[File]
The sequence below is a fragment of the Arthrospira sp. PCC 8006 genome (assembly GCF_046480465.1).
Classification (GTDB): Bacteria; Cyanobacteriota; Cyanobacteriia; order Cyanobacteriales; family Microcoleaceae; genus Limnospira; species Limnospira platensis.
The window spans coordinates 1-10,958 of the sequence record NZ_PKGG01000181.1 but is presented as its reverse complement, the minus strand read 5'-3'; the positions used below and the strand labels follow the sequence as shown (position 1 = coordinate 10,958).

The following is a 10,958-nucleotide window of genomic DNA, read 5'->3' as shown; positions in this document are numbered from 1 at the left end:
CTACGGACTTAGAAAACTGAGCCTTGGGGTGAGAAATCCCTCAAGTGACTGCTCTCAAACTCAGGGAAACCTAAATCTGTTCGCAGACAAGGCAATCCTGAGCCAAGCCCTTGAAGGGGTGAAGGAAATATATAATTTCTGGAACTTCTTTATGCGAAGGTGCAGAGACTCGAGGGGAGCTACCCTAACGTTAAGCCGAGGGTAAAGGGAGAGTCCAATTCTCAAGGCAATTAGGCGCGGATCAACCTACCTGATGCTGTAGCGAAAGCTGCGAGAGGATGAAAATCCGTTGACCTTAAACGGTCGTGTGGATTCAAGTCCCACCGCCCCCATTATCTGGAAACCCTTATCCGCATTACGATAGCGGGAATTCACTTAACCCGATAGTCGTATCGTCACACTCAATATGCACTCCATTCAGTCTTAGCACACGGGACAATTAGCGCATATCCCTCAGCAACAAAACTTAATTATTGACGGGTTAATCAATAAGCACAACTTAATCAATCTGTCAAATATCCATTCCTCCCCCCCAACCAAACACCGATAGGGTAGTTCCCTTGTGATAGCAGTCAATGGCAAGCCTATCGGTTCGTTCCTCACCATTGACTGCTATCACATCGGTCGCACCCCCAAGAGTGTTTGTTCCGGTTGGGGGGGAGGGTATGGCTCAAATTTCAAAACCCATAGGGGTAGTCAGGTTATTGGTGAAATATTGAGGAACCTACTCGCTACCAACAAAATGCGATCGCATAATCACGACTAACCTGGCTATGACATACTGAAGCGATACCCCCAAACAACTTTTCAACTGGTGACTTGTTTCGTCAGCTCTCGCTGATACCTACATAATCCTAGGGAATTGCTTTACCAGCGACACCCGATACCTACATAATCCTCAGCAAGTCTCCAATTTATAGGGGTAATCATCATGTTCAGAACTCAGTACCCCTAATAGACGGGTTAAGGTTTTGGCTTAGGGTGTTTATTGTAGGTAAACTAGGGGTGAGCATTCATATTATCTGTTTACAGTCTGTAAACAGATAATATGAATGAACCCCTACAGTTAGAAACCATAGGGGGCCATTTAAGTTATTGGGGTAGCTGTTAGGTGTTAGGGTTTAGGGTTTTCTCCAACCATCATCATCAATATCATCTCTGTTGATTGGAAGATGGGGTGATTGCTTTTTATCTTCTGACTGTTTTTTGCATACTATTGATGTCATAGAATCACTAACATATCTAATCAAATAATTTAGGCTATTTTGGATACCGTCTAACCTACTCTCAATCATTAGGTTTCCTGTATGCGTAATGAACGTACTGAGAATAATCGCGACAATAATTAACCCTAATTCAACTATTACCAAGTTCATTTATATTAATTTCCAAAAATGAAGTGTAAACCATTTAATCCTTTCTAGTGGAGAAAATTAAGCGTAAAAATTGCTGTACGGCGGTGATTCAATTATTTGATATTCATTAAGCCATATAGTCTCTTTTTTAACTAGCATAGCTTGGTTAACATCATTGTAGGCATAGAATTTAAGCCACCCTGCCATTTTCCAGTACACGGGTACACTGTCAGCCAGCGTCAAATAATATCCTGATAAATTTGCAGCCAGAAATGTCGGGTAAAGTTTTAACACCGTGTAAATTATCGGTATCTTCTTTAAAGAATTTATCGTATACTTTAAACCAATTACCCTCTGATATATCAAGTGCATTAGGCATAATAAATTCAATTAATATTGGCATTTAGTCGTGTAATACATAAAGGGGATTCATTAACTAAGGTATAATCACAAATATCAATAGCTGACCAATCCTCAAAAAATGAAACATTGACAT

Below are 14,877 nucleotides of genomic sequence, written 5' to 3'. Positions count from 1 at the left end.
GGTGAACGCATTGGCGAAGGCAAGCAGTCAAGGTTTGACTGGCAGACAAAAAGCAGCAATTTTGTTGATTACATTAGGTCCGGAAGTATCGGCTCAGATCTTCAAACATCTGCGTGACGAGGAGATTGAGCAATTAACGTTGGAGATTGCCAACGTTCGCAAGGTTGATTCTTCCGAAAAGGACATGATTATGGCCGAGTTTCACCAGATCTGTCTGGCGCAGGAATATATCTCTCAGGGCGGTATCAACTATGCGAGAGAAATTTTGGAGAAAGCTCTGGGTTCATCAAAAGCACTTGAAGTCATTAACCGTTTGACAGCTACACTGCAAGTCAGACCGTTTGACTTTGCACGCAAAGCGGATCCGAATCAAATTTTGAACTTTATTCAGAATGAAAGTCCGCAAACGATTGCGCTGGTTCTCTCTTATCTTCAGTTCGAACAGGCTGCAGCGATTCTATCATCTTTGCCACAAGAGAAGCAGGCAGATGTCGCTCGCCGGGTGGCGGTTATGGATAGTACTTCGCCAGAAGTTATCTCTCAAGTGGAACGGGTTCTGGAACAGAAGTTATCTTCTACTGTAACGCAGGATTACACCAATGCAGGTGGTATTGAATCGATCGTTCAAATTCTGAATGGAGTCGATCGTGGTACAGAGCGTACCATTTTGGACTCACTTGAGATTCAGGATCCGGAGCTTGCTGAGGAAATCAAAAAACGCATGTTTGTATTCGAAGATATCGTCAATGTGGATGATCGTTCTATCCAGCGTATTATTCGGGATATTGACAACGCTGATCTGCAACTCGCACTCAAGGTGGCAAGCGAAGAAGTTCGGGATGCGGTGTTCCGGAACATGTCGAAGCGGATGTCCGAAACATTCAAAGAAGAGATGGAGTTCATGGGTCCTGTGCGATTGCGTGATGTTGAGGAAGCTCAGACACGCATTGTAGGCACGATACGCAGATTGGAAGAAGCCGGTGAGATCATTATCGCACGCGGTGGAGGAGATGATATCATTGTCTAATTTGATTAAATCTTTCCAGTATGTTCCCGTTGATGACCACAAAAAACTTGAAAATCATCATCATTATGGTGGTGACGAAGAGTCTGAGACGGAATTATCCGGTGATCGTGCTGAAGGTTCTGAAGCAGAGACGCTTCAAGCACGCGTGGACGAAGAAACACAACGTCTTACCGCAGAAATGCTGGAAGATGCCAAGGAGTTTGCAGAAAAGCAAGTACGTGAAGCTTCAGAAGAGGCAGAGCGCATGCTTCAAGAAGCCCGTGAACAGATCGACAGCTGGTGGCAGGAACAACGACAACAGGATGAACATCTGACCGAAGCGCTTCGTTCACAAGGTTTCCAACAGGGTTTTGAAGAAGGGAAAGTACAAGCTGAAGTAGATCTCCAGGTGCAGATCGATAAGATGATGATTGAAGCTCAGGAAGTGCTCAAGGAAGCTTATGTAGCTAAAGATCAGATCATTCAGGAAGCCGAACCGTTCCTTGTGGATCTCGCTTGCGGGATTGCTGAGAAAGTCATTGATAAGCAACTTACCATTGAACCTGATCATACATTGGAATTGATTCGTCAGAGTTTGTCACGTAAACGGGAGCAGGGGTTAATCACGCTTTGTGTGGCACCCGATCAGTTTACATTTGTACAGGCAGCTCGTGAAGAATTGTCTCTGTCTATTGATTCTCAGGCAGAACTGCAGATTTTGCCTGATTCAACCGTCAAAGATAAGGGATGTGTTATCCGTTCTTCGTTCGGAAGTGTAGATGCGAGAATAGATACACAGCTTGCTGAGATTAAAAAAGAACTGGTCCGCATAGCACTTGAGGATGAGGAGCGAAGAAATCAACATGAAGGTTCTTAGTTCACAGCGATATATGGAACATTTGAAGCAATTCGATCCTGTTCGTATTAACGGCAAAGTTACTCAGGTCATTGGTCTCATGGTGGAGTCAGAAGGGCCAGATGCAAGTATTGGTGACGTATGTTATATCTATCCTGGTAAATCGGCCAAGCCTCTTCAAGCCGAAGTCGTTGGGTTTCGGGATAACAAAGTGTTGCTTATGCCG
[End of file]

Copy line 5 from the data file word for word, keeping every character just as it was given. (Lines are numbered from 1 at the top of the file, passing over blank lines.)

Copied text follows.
CTACGGACTTAGAAAACTGAGCCTTGGGGTGAGAAATCCCTCAAGTGACTGCTCTCAAACTCAGGGAAACCTAAATCTGTTCGCAGACAAGGCAATCCTGAGCCAAGCCCTTGAAGGGGTGAAGGAAATATATAATTTCTGGAACTTCTTTATGCGAAGGTGCAGAGACTCGAGGGGAGCTACCCTAACGTTAAGCCGAGGGTAAAGGGAGAGTCCAATTCTCAAGGCAATTAGGCGCGGATCAACCTACCTGATGCTGTAGCGAAAGCTGCGAGAGGATGAAAATCCGTTGACCTTAAACGGTCGTGTGGATTCAAGTCCCACCGCCCCCATTATCTGGAAACCCTTATCCGCATTACGATAGCGGGAATTCACTTAACCCGATAGTCGTATCGTCACACTCAATATGCACTCCATTCAGTCTTAGCACACGGGACAATTAGCGCATATCCCTCAGCAACAAAACTTAATTATTGACGGGTTAATCAATAAGCACAACTTAATCAATCTGTCAAATATCCATTCCTCCCCCCCAACCAAACACCGATAGGGTAGTTCCCTTGTGATAGCAGTCAATGGCAAGCCTATCGGTTCGTTCCTCACCATTGACTGCTATCACATCGGTCGCACCCCCAAGAGTGTTTGTTCCGGTTGGGGGGGAGGGTATGGCTCAAATTTCAAAACCCATAGGGGTAGTCAGGTTATTGGTGAAATATTGAGGAACCTACTCGCTACCAACAAAATGCGATCGCATAATCACGACTAACCTGGCTATGACATACTGAAGCGATACCCCCAAACAACTTTTCAACTGGTGACTTGTTTCGTCAGCTCTCGCTGATACCTACATAATCCTAGGGAATTGCTTTACCAGCGACACCCGATACCTACATAATCCTCAGCAAGTCTCCAATTTATAGGGGTAATCATCATGTTCAGAACTCAGTACCCCTAATAGACGGGTTAAGGTTTTGGCTTAGGGTGTTTATTGTAGGTAAACTAGGGGTGAGCATTCATATTATCTGTTTACAGTCTGTAAACAGATAATATGAATGAACCCCTACAGTTAGAAACCATAGGGGGCCATTTAAGTTATTGGGGTAGCTGTTAGGTGTTAGGGTTTAGGGTTTTCTCCAACCATCATCATCAATATCATCTCTGTTGATTGGAAGATGGGGTGATTGCTTTTTATCTTCTGACTGTTTTTTGCATACTATTGATGTCATAGAATCACTAACATATCTAATCAAATAATTTAGGCTATTTTGGATACCGTCTAACCTACTCTCAATCATTAGGTTTCCTGTATGCGTAATGAACGTACTGAGAATAATCGCGACAATAATTAACCCTAATTCAACTATTACCAAGTTCATTTATATTAATTTCCAAAAATGAAGTGTAAACCATTTAATCCTTTCTAGTGGAGAAAATTAAGCGTAAAAATTGCTGTACGGCGGTGATTCAATTATTTGATATTCATTAAGCCATATAGTCTCTTTTTTAACTAGCATAGCTTGGTTAACATCATTGTAGGCATAGAATTTAAGCCACCCTGCCATTTTCCAGTACACGGGTACACTGTCAGCCAGCGTCAAATAATATCCTGATAAATTTGCAGCCAGAAATGTCGGGTAAAGTTTTAACACCGTGTAAATTATCGGTATCTTCTTTAAAGAATTTATCGTATACTTTAAACCAATTACCCTCTGATATATCAAGTGCATTAGGCATAATAAATTCAATTAATATTGGCATTTAGTCGTGTAATACATAAAGGGGATTCATTAACTAAGGTATAATCACAAATATCAATAGCTGACCAATCCTCAAAAAATGAAACATTGACAT